Cleaner, Easier, I Dig the New Digg

There was a time when a story on the front page of Digg was the holy grail for any web publisher. But in more recent months, the average Joe has moved on from the once and powerful bookmarking site because of the monopoly caused by power players in the game. Then Facebook and Twitter rose in favor and it looked like Digg had met its match. Until now.

Digg is rising up from the ashes with a new version that emphasizes social connections and sharing and de-emphasizes the importance of hitting the front page. Will it help them regain their former glory? I’ve had a look around and it’s a good start.

Moms Want More Mobile Coupons

If you’re looking to reach parents by mobile messaging, send them grocery coupons and more than 50% of them will be happy to accept. That comes from a survey which was conducted by Harris Interactive and it showed that parents with children are more interested in receiving mobile text alerts from merchants than those without kids.

Great news for those of you with family-oriented products, but don’t start texting just yet. The reality is that only 7% (versus 2%) of people with kids said they were extremely interested in getting those messages. A whopping 65% of people with children checked the “not at all” box.

China Wants to Check In As Well

Once again we try to take a look at how the rest of the world is doing while Facebook’s announcement of its Places services gets worked and reworked by every media type on the planet.

Over at Forbes’ Beijing Dispatch they are taking a look at what might be happening in the geo-location game in China. Don’t expect any of the names you are familiar with to be making any inroads into this huge market. If history is any barometer there will be plenty of foursquare and Groupon knock-offs vying for the title of the Chinese king of the location craze. The originators? Not so much.

Yahoo Looks to Maximize Happiness

Already had enough of Facebook’s location service? Looking for news about the rest of the Internet? Well, while Facebook is trying to add value to services with products Yahoo is taking a bit of a different route.

It appears as if Yahoo is looking for some kind of Internet “secret sauce” that holds the key to happiness. Sound weird? It does to me because it sounds like the kind of talk that would be coming from a Northern California commune of the 60’s rather than the campus of one of the biggest Internet properties in the world.

Wired reports

Imagine a world where your favorite webpage doesn’t even exist until you go there, and then it’s exactly what you hoped it would be, and it makes you viscerally happy. Prabhakar Raghavan is thinking about just that, and as the chief scientist for Yahoo he’s actually in a position to make it possible.

Google TV: Who’s Going to Pay the Bill?

When Sony released the home video recording system in the late 70’s, TV networks and studios tried to have them run out of business. Universal Studios even sued the company in court saying that Sony was advocating home copyright infringement (Universal lost). An even bigger concern was the fact that the new technology allowed home viewers to skip TV commercials and it was thought that this would bring about the end of TV advertising as we know it.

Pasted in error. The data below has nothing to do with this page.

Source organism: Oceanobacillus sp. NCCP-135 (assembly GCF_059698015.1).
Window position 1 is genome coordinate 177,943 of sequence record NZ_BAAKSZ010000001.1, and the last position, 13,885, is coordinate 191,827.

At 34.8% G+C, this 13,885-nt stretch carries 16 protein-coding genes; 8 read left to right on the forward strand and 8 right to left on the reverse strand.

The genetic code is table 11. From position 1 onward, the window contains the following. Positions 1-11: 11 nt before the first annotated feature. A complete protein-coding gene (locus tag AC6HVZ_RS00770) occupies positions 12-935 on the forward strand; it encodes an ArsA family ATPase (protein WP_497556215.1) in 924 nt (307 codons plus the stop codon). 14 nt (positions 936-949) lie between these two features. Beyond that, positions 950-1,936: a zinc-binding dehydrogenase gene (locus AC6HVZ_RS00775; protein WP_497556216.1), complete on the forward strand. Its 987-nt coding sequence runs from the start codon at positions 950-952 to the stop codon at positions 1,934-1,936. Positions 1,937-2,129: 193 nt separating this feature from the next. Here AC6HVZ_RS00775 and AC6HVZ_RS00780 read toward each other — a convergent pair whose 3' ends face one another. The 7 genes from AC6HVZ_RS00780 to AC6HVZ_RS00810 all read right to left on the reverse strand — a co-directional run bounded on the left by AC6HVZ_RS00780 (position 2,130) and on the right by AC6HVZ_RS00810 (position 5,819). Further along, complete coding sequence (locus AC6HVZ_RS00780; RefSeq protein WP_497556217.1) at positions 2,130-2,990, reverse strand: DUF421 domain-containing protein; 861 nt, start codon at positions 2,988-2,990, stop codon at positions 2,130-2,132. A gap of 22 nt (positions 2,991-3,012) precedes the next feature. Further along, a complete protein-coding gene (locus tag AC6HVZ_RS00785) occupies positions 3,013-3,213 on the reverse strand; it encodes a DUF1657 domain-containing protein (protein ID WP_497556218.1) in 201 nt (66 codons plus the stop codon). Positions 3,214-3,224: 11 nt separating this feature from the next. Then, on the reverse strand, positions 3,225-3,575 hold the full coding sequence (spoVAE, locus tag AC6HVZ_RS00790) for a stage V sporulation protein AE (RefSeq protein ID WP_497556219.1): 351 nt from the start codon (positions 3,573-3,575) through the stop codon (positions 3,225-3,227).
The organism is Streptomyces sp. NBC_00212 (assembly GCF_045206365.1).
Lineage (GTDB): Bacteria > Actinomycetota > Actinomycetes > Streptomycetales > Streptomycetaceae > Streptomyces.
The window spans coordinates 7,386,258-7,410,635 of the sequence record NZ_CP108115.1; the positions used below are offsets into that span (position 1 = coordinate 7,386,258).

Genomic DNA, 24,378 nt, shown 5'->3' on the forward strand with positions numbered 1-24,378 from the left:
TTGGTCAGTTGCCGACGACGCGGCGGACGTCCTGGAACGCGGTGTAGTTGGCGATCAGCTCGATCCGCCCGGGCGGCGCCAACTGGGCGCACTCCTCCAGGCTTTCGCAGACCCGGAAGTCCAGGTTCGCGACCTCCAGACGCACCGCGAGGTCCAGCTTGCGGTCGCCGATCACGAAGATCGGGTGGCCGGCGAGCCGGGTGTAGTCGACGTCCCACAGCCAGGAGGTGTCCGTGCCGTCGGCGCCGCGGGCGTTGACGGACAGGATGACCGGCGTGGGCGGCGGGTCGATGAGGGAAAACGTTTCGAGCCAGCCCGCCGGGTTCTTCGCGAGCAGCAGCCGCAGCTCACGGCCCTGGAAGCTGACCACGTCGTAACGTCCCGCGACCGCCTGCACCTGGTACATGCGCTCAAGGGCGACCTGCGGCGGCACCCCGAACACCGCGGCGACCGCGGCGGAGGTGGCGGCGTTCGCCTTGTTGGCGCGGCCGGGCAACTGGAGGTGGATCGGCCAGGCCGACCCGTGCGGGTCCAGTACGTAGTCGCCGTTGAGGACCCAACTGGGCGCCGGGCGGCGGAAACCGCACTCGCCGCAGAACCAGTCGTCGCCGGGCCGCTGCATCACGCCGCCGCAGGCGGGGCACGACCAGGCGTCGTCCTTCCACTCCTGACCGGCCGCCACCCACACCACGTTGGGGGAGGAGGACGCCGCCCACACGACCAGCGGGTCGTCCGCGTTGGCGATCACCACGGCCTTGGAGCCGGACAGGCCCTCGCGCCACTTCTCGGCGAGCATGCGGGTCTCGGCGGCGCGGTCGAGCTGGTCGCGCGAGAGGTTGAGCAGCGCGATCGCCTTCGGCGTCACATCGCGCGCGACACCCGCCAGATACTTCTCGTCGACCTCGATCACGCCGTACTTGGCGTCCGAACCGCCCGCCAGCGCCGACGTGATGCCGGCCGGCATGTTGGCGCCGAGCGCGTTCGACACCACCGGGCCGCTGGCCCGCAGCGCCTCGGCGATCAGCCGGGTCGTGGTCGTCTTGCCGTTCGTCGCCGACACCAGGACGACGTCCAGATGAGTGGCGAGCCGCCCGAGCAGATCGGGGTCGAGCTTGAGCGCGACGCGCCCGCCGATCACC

Thirty years later, ad skipping technology has improved with the advent of the DVR but networks are still selling commercials. You’d think we would have learned something from that, but we haven’t.

Facebook Places Are Here (And There and Everywhere!)

Facebook’s location service called Places (couldn’t they have worked a little harder on naming it something a little more pithy?) is here. All of the guessing, wondering and speculating can end. Now, after all is said and done guess who has the last word on Facebook’s move to tell everyone where everyone else is at every moment of everyone’s existence? Why the ACLU of course!

From the website of the Northern California ACLU

Following Facebook’s announcement today about its new location-based product, Places, here’s what the ACLU of Northern California has to say on the privacy front:

Facebook made some changes to its regular privacy practices to protect sensitive location-based information, such as limiting the default visibility of check-ins on your feed to “Friends Only.” But it has failed to build in some other important privacy safeguards.

Can You Pitch Your Company in Under 118 Seconds?

The average elevator ride in New York City is 110 seconds and the average person’s attention span is 8 seconds. Put them together and you have the formula for the perfect pitch.

The concept itself was pitched by former Kodak CMO Jeffrey Hayzlett during his keynote speech at SES San Francisco. According to a report by ClickZ, Hayzlett really drove home the idea that elevator pitches are getting too long winded. He says that we need to tighten our focus and make every word count so consumers understand the value of the brand.

What is Kodak’s pitch?

“Only Kodak creates emotional technology that makes it easier to make, manage and move images and information so people can strengthen relationships.”

That one is a little corporate, but Hayzlett had a few more including: